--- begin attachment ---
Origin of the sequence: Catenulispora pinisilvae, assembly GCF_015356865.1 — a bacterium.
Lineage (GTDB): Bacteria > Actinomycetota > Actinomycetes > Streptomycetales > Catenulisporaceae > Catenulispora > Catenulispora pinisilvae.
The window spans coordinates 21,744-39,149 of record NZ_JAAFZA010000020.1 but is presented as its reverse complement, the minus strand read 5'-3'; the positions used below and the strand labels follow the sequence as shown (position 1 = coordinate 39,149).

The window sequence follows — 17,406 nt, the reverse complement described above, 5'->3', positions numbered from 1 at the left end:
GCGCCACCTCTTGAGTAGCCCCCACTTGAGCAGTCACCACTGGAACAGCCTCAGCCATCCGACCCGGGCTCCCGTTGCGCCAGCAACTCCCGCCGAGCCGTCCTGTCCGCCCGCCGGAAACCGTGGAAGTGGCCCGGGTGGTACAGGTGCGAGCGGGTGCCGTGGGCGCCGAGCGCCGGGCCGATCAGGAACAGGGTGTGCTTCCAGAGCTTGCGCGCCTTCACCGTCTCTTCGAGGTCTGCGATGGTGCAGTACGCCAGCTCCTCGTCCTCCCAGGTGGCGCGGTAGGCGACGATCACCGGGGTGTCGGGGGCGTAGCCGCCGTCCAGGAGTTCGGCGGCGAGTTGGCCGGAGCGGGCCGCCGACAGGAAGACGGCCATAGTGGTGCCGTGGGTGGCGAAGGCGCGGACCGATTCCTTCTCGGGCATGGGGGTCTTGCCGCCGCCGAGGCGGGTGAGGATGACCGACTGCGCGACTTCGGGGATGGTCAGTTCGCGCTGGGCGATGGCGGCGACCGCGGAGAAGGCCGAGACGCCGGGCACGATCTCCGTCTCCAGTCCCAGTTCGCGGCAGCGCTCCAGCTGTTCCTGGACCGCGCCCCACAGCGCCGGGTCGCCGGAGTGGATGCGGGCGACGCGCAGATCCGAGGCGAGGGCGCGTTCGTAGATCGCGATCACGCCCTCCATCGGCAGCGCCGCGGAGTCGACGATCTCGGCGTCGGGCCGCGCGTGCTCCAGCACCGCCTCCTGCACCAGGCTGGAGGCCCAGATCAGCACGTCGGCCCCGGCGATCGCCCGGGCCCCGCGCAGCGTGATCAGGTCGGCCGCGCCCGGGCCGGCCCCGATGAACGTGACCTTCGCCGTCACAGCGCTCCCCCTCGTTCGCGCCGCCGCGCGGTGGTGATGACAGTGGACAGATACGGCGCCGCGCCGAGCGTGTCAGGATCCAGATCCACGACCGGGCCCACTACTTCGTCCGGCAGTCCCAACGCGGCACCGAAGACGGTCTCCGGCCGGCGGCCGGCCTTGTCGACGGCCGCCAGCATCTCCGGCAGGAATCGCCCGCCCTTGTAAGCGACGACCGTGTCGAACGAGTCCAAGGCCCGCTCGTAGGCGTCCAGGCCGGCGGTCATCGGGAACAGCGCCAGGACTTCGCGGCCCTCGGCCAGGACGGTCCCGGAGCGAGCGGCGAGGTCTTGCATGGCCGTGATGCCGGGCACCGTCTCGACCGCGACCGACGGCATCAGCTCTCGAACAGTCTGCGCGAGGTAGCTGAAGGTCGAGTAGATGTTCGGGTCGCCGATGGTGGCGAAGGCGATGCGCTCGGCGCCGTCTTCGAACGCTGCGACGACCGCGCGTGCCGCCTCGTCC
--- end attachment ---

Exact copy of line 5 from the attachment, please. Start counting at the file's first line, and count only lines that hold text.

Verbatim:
GCGCCACCTCTTGAGTAGCCCCCACTTGAGCAGTCACCACTGGAACAGCCTCAGCCATCCGACCCGGGCTCCCGTTGCGCCAGCAACTCCCGCCGAGCCGTCCTGTCCGCCCGCCGGAAACCGTGGAAGTGGCCCGGGTGGTACAGGTGCGAGCGGGTGCCGTGGGCGCCGAGCGCCGGGCCGATCAGGAACAGGGTGTGCTTCCAGAGCTTGCGCGCCTTCACCGTCTCTTCGAGGTCTGCGATGGTGCAGTACGCCAGCTCCTCGTCCTCCCAGGTGGCGCGGTAGGCGACGATCACCGGGGTGTCGGGGGCGTAGCCGCCGTCCAGGAGTTCGGCGGCGAGTTGGCCGGAGCGGGCCGCCGACAGGAAGACGGCCATAGTGGTGCCGTGGGTGGCGAAGGCGCGGACCGATTCCTTCTCGGGCATGGGGGTCTTGCCGCCGCCGAGGCGGGTGAGGATGACCGACTGCGCGACTTCGGGGATGGTCAGTTCGCGCTGGGCGATGGCGGCGACCGCGGAGAAGGCCGAGACGCCGGGCACGATCTCCGTCTCCAGTCCCAGTTCGCGGCAGCGCTCCAGCTGTTCCTGGACCGCGCCCCACAGCGCCGGGTCGCCGGAGTGGATGCGGGCGACGCGCAGATCCGAGGCGAGGGCGCGTTCGTAGATCGCGATCACGCCCTCCATCGGCAGCGCCGCGGAGTCGACGATCTCGGCGTCGGGCCGCGCGTGCTCCAGCACCGCCTCCTGCACCAGGCTGGAGGCCCAGATCAGCACGTCGGCCCCGGCGATCGCCCGGGCCCCGCGCAGCGTGATCAGGTCGGCCGCGCCCGGGCCGGCCCCGATGAACGTGACCTTCGCCGTCACAGCGCTCCCCCTCGTTCGCGCCGCCGCGCGGTGGTGATGACAGTGGACAGATACGGCGCCGCGCCGAGCGTGTCAGGATCCAGATCCACGACCGGGCCCACTACTTCGTCCGGCAGTCCCAACGCGGCACCGAAGACGGTCTCCGGCCGGCGGCCGGCCTTGTCGACGGCCGCCAGCATCTCCGGCAGGAATCGCCCGCCCTTGTAAGCGACGACCGTGTCGAACGAGTCCAAGGCCCGCTCGTAGGCGTCCAGGCCGGCGGTCATCGGGAACAGCGCCAGGACTTCGCGGCCCTCGGCCAGGACGGTCCCGGAGCGAGCGGCGAGGTCTTGCATGGCCGTGATGCCGGGCACCGTCTCGACCGCGACCGACGGCATCAGCTCTCGAACAGTCTGCGCGAGGTAGCTGAAGGTCGAGTAGATGTTCGGGTCGCCGATGGTGGCGAAGGCGATGCGCTCGGCGCCGTCTTCGAACGCTGCGACGACCGCGCGTGCCGCCTCGTCC